Being a student with epilepsy will be different for everybody and, from my experience at least, the impact of epilepsy can really vary.
During times of better health, I found I was able to have a relatively ‘normal’ student life and get on with things just like my healthy peers were. However, during periods of poorer health, trying to balance studying with the additional challenges of epilepsy was incredibly tough.
Like most people with epilepsy, epilepsy affects me in a number of different ways. This includes difficulties with focusing and remembering things, trying to manage the side-effects of medications (tiredness, nausea and dizziness to name a few!) as well as the seizures themselves.
When I first started university I had a lot of worries about how I would cope. How would I manage living independently and keeping up with the workload? It’s worth keeping in mind that support is out there.
Based on my own experiences, here are a few tips for coping with epilepsy at college/university:
- Keep in mind your triggers. For example, do your best to get plenty of rest, eat well and keep organised to help to keep work related stress to a minimum.
- Learn when to slow down and take some time for yourself, particularly when recovering from seizures.
- Help your friends to understand what it is like to live with epilepsy. This can help to relieve the pressure from the social side of things.
- Make sure those who you see regularly know what to do if you have a seizure. This can help to keep you safe, as well as make others feel reassured.
- Also making your lecturers and/or department aware can be helpful.
- Seek out and familiarise yourself with places to go on campus if you feel unwell.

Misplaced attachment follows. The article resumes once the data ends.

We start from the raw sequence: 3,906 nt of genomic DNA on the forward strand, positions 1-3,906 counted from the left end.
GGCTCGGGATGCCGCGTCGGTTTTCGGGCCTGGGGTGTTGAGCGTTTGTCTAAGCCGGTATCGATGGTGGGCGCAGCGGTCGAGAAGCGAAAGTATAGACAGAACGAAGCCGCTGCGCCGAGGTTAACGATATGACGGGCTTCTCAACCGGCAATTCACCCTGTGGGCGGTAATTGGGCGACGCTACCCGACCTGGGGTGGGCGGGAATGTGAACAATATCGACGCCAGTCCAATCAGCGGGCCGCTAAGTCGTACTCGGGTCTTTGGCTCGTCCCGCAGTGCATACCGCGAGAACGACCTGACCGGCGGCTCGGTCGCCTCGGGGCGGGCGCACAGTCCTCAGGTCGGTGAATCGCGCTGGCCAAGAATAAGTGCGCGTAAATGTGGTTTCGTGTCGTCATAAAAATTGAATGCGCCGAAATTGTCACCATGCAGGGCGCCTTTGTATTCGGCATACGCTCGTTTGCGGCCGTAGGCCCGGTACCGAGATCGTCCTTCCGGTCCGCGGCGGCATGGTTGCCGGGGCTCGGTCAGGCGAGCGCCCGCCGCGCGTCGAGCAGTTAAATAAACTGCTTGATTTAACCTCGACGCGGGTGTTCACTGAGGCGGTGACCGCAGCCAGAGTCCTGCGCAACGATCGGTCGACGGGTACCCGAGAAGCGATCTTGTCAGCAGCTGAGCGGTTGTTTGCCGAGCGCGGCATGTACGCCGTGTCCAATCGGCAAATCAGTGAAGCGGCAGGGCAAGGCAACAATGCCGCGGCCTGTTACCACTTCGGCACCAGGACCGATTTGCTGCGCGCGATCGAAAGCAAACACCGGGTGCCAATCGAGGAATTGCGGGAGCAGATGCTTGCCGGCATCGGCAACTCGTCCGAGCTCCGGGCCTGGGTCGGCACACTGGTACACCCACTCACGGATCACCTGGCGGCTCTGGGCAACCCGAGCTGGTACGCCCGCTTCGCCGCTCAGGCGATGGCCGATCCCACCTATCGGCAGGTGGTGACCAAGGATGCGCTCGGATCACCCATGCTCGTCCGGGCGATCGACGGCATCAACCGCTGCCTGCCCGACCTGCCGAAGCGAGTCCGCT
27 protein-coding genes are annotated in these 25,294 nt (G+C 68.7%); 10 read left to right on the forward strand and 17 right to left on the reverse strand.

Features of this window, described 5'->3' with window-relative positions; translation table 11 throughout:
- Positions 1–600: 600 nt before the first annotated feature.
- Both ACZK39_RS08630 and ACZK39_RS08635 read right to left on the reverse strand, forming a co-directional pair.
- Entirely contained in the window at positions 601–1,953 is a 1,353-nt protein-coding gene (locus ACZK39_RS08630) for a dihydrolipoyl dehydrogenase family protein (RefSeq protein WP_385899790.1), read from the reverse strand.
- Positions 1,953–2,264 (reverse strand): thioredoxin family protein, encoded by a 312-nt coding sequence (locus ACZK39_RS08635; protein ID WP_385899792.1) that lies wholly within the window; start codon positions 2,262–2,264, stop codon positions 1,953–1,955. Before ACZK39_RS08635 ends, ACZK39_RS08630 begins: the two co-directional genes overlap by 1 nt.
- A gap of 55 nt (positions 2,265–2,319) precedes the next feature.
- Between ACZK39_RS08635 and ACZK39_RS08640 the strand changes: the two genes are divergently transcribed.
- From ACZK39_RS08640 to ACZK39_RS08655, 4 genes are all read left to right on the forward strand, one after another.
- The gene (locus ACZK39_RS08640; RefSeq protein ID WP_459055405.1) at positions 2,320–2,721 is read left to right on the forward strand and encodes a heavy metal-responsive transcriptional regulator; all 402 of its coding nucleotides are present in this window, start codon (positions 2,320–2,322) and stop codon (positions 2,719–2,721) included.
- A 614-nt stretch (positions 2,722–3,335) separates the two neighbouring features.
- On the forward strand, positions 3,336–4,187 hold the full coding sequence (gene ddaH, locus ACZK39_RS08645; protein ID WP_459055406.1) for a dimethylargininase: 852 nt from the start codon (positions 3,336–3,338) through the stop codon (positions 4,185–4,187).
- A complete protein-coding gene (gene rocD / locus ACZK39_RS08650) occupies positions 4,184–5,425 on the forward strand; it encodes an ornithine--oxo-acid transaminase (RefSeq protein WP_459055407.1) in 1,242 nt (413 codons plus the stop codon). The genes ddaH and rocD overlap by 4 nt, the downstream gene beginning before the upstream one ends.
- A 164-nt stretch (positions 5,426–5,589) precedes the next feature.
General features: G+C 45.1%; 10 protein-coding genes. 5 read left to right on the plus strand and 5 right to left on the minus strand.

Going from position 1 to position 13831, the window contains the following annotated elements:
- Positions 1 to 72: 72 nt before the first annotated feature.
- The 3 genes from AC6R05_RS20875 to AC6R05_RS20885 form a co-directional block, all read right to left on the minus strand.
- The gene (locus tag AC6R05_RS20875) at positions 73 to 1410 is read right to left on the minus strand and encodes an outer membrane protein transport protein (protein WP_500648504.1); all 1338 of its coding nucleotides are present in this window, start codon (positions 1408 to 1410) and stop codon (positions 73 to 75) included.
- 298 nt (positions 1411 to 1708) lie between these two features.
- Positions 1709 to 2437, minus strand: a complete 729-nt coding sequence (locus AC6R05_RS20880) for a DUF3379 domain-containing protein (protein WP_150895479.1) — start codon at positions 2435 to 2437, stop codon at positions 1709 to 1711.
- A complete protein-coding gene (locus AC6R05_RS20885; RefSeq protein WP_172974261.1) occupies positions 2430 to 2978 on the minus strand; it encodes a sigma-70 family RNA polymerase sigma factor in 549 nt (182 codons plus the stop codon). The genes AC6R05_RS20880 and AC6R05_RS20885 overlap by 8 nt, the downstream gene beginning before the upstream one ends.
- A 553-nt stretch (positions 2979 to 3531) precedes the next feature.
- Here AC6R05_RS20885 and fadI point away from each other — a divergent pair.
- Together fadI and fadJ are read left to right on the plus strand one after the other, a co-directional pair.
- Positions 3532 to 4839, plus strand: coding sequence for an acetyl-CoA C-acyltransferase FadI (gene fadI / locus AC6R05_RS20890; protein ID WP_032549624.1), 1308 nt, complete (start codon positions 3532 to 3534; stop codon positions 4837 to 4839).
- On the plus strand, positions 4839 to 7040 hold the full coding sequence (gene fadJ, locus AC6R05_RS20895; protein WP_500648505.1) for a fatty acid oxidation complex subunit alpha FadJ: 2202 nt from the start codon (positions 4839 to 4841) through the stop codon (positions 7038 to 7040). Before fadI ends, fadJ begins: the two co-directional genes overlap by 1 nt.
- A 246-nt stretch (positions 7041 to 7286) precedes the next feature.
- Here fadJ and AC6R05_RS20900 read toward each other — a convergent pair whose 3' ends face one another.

"When I first started university I had a lot of worries about how I would cope."
Remember you also have rights to reasonable adjustments (these can help with the practicalities of managing epilepsy and seizures). Some examples might include:
- Having lectures recorded
- Applying for extensions for assignment deadlines (when needed)
- Having arrangements in place for exams such as individual rooms, extra time and/or rest breaks
- Accessing further support (e.g. through the Disabled Students Allowance (DSA)) – for example, through DSA I accessed assistive software and a specialist mentor
- Remember your healthcare team (e.g. your neurologist, nurse or GP) should be able to provide you with any evidence you need in order to access this additional support!
Most importantly, don’t be afraid to ask for help – there will be lots of people within your place of study who want to make your experience of higher education more manageable.
With the right support in place, it really is possible to reach your potential.
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